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Packers' run defense to face four-quarter test

Bears and RB Jordan Howard like to pound the football


GREEN BAY – A month ago, the Bears ran the ball 54 times in a game and won. A week later, they threw just seven passes and won again.

The traditional approach of stopping the run early won't be enough when the Packers head to Soldier Field on Sunday. Green Bay will have to be prepared to stop the run the entire game.

"They're going to stick to it," defensive tackle Kenny Clark said, matter-of-factly.

It's become the Bears' M.O. with rookie quarterback Mitchell Trubisky. Their commitment to the run is helping bring along a young QB slowly. Their defense is stout enough to justify the approach as well.

They're getting results they like, with two wins in Trubisky's four starts, and two one-score losses to first-place teams (Minnesota and New Orleans). So there's little reason to expect a major deviation, even with them coming off their bye week.

The big, bruising Jordan Howard (6-2, 222), a second-year pro who was a fifth-round draft pick out of Indiana in 2016, is on pace for a second straight 1,300-yard season. He has 662 yards and four touchdowns through eight games this season.

He quietly ranked second in the NFL in rushing behind the Cowboys' Ezekiel Elliott a year ago, and he ranks fifth this year. He's on pace for an eye-popping 325 carries this season, and Sunday he'll be as rested as he's going to feel coming off the bye.

"He's a big back," Clark said. "He does a great job when they run their stretch plays, cutting inside and making the defense pay whenever they're not covering their gaps. He can get the extra three yards when you wrap him up."

Howard is complemented by rookie Tarik Cohen, though Cohen actually has more receiving yards this season (234) than rushing yards (228). He'll line up as a receiver with Howard in the game, and his speed and shiftiness give Chicago's backfield a different look when Howard does take a rare breather.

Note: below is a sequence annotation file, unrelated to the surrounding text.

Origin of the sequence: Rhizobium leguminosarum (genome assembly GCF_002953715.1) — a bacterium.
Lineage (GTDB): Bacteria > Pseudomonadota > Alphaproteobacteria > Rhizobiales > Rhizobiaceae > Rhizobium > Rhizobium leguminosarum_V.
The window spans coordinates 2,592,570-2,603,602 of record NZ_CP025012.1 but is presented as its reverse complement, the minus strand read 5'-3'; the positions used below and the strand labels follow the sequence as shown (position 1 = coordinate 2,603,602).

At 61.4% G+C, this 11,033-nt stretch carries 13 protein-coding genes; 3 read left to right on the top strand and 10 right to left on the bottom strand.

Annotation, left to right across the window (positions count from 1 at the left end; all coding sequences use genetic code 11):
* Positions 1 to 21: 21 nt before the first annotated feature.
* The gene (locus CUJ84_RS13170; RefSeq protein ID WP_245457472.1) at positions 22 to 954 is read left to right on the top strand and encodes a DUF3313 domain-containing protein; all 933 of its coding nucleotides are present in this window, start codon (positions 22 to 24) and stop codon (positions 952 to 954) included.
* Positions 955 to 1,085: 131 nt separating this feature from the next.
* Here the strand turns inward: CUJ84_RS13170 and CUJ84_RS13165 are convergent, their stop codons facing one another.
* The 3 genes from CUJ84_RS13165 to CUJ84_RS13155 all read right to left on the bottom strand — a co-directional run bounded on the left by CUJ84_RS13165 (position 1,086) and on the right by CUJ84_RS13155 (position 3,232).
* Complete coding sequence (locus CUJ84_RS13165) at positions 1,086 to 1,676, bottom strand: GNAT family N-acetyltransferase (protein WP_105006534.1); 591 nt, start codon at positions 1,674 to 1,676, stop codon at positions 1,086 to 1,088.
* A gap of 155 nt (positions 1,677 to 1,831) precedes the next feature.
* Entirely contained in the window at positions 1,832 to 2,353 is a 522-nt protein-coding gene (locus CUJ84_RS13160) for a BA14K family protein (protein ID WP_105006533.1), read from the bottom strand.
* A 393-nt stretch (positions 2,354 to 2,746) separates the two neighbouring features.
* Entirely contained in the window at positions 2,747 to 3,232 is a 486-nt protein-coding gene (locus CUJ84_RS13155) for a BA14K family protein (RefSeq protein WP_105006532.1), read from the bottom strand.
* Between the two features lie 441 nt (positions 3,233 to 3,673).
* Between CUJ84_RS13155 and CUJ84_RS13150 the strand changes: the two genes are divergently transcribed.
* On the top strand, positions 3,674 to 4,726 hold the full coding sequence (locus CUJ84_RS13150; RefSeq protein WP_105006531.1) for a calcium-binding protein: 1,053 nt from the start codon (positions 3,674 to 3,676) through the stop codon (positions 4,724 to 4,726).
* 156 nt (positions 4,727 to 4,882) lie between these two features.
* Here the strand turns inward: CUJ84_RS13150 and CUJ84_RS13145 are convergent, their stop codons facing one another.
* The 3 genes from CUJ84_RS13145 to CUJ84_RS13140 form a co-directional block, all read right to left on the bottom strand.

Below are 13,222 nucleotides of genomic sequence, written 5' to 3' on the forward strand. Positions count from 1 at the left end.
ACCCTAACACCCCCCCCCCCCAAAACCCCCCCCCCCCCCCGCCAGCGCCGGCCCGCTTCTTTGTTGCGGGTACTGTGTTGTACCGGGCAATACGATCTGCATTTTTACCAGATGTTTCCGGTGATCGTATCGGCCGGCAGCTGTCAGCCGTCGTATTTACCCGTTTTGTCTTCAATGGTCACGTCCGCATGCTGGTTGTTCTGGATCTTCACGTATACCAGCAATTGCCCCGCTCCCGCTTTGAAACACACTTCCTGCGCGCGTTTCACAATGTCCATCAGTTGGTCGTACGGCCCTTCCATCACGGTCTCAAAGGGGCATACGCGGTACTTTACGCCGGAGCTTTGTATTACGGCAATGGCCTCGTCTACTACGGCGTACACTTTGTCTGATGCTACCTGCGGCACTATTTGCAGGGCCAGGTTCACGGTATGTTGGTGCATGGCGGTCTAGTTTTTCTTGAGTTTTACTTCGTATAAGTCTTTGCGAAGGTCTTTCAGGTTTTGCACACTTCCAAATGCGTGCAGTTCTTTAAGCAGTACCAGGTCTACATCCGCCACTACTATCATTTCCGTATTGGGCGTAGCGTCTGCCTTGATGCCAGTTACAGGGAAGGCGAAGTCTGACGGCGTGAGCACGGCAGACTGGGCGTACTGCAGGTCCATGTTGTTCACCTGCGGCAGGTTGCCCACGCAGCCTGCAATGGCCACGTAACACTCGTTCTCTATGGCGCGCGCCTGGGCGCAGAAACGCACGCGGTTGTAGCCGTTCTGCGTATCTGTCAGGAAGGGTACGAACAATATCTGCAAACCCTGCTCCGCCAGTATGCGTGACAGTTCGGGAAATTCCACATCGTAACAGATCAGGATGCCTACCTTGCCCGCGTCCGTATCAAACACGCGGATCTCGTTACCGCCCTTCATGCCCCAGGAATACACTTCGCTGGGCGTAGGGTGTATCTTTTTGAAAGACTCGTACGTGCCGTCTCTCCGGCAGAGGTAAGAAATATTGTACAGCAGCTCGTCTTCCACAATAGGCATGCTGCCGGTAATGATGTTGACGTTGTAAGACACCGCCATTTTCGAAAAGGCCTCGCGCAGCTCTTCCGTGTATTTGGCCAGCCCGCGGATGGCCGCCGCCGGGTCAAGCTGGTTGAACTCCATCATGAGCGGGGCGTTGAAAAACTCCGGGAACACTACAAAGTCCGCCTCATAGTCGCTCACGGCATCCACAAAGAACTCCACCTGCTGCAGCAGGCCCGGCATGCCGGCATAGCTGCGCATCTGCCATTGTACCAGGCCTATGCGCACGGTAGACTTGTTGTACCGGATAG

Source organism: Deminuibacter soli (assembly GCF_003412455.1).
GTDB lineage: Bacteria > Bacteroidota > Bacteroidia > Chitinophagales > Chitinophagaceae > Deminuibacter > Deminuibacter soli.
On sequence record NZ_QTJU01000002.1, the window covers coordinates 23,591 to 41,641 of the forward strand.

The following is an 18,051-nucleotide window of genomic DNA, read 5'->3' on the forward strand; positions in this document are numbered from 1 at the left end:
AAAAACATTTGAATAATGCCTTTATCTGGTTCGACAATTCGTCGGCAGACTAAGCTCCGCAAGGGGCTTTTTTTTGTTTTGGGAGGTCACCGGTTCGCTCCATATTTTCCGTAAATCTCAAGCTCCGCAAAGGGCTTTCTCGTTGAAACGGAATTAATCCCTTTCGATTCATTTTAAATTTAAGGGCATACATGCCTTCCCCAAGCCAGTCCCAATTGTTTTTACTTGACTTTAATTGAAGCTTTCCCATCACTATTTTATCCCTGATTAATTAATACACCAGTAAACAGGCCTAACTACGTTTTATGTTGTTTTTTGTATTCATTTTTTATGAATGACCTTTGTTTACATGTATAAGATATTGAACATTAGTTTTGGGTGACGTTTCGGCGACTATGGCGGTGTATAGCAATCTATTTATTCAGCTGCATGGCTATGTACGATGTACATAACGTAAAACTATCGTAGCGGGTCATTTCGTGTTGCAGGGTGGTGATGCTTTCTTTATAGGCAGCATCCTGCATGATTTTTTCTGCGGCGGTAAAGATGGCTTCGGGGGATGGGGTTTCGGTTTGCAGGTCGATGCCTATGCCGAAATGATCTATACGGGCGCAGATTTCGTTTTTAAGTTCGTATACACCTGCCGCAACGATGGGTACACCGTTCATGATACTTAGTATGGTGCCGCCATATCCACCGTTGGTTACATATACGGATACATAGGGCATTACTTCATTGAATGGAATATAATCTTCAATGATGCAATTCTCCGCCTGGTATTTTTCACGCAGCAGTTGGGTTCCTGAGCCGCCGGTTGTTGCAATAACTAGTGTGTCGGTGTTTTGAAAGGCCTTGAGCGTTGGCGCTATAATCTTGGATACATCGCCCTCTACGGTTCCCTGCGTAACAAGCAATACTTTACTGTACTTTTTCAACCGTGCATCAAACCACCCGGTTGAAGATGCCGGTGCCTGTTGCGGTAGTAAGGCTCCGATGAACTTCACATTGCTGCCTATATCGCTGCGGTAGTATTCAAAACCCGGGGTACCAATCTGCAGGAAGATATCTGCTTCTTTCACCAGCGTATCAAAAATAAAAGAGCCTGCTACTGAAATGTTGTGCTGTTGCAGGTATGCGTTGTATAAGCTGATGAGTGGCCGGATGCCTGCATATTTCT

For all their struggles on defense, the Packers have played the run fairly well, holding opponents to 3.9 yards per rush overall.

The Falcons, Cowboys and Saints all had big rushing games, which has put Green Bay's league ranking at 23rd against the run. The cautionary tale for the Packers is all three of those teams racked up significant rushing yards in the second half.

That's what they have to be prepared for against the Bears – to defend the run all game long – making this game a referendum of sorts for their run defense heading into the season's second half.

"It is tough," defensive end Dean Lowry said of playing run defense from start to finish in a game. "The Bears will run the ball the whole four quarters. It's important to stay on-guard and keep that mentality. With those running backs, they can make a big play, a big hit."

Last Monday, the Packers didn't let the Lions get anywhere running the ball (33 carries, 64 yards) and posted a handful of tackles for loss to boot, but Detroit ranks 29th in the league in rushing offense.

This will be a much tougher test, and it'll be a make-or-break factor in the outcome.

"The Bears, that's really who they are is a run-first team," Lowry said. "I think that plays to our strength as a D-line. Overall we've played the run very well so far this year. It has to continue, but also when the chances are there for the pass rush, we have to get home on the quarterback."

Yes, Trubisky will be given more on his plate each week, and Head Coach Mike McCarthy said on Thursday he's not expecting Trubisky to throw just 10 passes. He believes the Bears will open up the offense more than they have, with that being part of the natural progression for a young quarterback.

The question is whether the Bears will turn to Trubisky more by choice, or if the Packers force them to, and that falls on the guys up front.

"Our defensive line, going into it, we already know what kind of game it is," Clark said. "One game they only threw the ball like six times. That's unheard of. That was crazy.

"We know what kind of game it's going to be."

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